Boyle AP gov. student invites U.S. Rep. Guthrie to class
On Thursday, U.S. Rep. Brett Guthrie agreed to meet with Boyle County High School senior Amelia Fogle and her classmates in their AP Government class.
It was a project from that class which prompted Fogle to ask the representative to make the visit.
“I wanted to bring someone into our classroom. In one of our units in AP Gov, we talked a lot about Congress and how it worked, and I thought it would be cool to bring someone from our state,” she said.
Fogle said she thought it would be a good idea for the class to meet Guthrie and learn about his views.
Once Guthrie agreed to the visit, Fogle and classmate Trey Gilliland researched Guthrie, including his stance on issues, his voting history and more. They shared the chart they created with classmates, who then came up with questions to ask, which ran the gamut from Medicare to pension reform.
Guthrie was asked about gun reform, which he said was tricky. He talked about the “gun show loophole,” or person to person sales.
“There’s never been one of these shootings that comes from the gun show loophole,” he said.
Guthrie said he doesn’t believe in confiscating guns, but does support putting more money into school safety. Mental health is another component, but is complicated by problems with Health Insurance Portability and Accountability Act restrictions, he said.
“The line is not clear. The problem in Florida — his problem was clear,” Guthrie said, referring to the Stoneman Douglas High School shooting on Feb. 14, when a former student killed 17 and injured 17 more in Parkland, Florida. Guthrie agreed that the shooter shouldn’t have had a gun.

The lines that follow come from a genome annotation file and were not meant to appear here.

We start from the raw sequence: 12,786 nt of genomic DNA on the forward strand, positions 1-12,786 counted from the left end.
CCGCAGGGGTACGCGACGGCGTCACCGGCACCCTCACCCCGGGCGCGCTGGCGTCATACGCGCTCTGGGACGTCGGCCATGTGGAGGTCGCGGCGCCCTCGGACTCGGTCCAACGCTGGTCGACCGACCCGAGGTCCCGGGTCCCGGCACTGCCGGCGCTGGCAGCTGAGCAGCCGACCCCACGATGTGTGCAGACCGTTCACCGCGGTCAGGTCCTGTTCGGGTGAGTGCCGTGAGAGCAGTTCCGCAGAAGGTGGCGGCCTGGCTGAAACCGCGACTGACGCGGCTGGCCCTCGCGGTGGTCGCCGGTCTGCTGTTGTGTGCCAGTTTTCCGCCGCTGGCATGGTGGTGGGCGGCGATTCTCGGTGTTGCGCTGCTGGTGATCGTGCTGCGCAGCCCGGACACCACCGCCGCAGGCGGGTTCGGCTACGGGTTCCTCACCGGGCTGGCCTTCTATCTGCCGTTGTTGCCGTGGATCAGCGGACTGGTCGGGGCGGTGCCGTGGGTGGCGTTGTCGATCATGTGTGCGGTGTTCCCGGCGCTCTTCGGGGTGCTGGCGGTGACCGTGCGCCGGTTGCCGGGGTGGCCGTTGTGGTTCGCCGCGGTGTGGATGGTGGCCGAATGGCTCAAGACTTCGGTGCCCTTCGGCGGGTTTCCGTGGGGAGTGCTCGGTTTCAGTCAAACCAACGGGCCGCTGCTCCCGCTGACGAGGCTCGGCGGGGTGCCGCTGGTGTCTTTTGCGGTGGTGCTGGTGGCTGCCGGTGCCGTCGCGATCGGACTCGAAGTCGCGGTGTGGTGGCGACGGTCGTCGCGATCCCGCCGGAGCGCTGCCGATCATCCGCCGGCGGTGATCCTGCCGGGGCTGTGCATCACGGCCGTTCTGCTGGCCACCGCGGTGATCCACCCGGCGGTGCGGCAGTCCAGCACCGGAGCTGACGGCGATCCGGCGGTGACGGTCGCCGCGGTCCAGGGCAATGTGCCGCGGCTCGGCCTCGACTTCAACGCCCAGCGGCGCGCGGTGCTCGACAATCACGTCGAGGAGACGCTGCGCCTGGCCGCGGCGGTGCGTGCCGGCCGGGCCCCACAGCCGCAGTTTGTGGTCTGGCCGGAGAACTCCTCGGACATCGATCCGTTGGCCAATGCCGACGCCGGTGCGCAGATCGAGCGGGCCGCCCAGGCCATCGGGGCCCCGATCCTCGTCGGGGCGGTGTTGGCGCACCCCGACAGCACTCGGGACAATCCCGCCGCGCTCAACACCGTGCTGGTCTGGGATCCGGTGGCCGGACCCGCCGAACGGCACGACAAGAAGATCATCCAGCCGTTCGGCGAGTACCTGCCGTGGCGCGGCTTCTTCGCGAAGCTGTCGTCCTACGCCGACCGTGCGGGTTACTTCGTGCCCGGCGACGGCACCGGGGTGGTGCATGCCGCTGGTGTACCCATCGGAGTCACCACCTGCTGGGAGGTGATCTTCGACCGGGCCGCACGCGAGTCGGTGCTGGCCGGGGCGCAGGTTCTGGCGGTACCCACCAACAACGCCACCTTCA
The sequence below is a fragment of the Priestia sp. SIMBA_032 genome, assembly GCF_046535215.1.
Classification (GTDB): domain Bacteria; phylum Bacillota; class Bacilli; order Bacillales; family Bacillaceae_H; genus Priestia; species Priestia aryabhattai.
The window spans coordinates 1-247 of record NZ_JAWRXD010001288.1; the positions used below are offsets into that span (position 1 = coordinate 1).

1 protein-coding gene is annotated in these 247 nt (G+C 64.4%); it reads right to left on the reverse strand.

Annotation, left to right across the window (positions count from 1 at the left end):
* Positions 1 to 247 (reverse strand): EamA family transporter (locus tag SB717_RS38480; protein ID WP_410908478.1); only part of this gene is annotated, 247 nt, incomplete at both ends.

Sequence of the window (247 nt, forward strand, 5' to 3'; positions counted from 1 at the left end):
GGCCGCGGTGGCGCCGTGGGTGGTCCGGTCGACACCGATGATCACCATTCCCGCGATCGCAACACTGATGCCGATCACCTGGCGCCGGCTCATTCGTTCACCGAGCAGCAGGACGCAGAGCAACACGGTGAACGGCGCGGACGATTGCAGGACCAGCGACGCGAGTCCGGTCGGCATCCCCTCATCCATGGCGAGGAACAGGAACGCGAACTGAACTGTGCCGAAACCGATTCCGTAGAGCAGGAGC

Guthrie said legislation has been passed regarding mental health, but said it is difficult to know exactly where the line could be drawn on letting family members know about others’ mental health, such as letting a mother know her adult son was violent.
“That isn’t just gun rights people. But we need to figure out that situation, where you can go to a judge and say, ‘This person is violent, they need to be on the no-buy list,’” he said.
Other personal questions included his take on those taking a stand, specifically those protesting gun violence.
Guthrie said, “Anytime someone can participate in democracy, it’s good. I think that’s what we’re all about.”
He cited the First Amendment right to “petition the government for a redress of grievances.”
To a question about medical marijuana, Guthrie said he felt there needed to be more research conducted.
“I just think it needs to go through the proper system,” he said.
Another student asked Guthrie about what changes he would like to see in Kentucky, citing a Forbes list that ranked Kentucky as the 35th best state for business.
After pointing out that it would be something that impacted all 50 states, Guthrie said he felt that fossil fuels were important.
“I’m for a clean environment … we have to protect clean water, clean air,” he said. “We have a lot of fossil fuels, and we have good energy because we have a lot of fossil fuels. I think, as a federal government, we can’t put those industries out of business.”
He said the recent tariffs on aluminum proposed by President Donald Trump have him concerned.
“You would think it would help pockets of Kentucky,” Guthrie said, pointing to Hancock County, which he represents. “It has one of the biggest smelters in the country. It uses more energy than the city of Louisville in one factory.”